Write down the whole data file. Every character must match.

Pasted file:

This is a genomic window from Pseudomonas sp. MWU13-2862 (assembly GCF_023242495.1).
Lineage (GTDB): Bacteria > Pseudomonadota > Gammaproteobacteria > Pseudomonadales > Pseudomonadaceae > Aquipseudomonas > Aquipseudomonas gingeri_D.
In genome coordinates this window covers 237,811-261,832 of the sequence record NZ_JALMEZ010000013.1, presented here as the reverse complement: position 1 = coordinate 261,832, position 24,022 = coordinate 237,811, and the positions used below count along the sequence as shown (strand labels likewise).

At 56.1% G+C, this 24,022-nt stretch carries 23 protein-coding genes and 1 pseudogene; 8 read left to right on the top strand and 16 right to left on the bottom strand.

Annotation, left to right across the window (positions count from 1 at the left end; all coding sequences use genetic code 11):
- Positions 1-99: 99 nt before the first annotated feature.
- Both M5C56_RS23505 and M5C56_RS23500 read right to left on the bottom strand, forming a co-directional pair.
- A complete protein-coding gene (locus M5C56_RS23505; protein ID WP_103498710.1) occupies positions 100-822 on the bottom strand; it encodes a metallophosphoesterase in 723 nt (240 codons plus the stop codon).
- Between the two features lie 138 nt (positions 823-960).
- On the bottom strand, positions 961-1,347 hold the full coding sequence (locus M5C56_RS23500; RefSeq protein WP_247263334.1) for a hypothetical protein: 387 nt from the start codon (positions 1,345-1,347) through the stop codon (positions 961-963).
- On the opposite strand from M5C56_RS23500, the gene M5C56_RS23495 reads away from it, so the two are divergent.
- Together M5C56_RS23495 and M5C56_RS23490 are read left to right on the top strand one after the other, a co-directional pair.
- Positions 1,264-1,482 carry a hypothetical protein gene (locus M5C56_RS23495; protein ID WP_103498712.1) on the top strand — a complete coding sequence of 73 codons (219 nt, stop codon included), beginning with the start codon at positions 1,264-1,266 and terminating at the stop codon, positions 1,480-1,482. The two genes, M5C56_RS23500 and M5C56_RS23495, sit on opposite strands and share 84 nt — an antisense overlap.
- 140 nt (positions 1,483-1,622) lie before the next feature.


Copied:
This is a genomic window from Pseudomonas sp. MWU13-2862 (assembly GCF_023242495.1).
Lineage (GTDB): Bacteria > Pseudomonadota > Gammaproteobacteria > Pseudomonadales > Pseudomonadaceae > Aquipseudomonas > Aquipseudomonas gingeri_D.
In genome coordinates this window covers 237,811-261,832 of the sequence record NZ_JALMEZ010000013.1, presented here as the reverse complement: position 1 = coordinate 261,832, position 24,022 = coordinate 237,811, and the positions used below count along the sequence as shown (strand labels likewise).

At 56.1% G+C, this 24,022-nt stretch carries 23 protein-coding genes and 1 pseudogene; 8 read left to right on the top strand and 16 right to left on the bottom strand.

Annotation, left to right across the window (positions count from 1 at the left end; all coding sequences use genetic code 11):
- Positions 1-99: 99 nt before the first annotated feature.
- Both M5C56_RS23505 and M5C56_RS23500 read right to left on the bottom strand, forming a co-directional pair.
- A complete protein-coding gene (locus M5C56_RS23505; protein ID WP_103498710.1) occupies positions 100-822 on the bottom strand; it encodes a metallophosphoesterase in 723 nt (240 codons plus the stop codon).
- Between the two features lie 138 nt (positions 823-960).
- On the bottom strand, positions 961-1,347 hold the full coding sequence (locus M5C56_RS23500; RefSeq protein WP_247263334.1) for a hypothetical protein: 387 nt from the start codon (positions 1,345-1,347) through the stop codon (positions 961-963).
- On the opposite strand from M5C56_RS23500, the gene M5C56_RS23495 reads away from it, so the two are divergent.
- Together M5C56_RS23495 and M5C56_RS23490 are read left to right on the top strand one after the other, a co-directional pair.
- Positions 1,264-1,482 carry a hypothetical protein gene (locus M5C56_RS23495; protein ID WP_103498712.1) on the top strand — a complete coding sequence of 73 codons (219 nt, stop codon included), beginning with the start codon at positions 1,264-1,266 and terminating at the stop codon, positions 1,480-1,482. The two genes, M5C56_RS23500 and M5C56_RS23495, sit on opposite strands and share 84 nt — an antisense overlap.
- 140 nt (positions 1,483-1,622) lie before the next feature.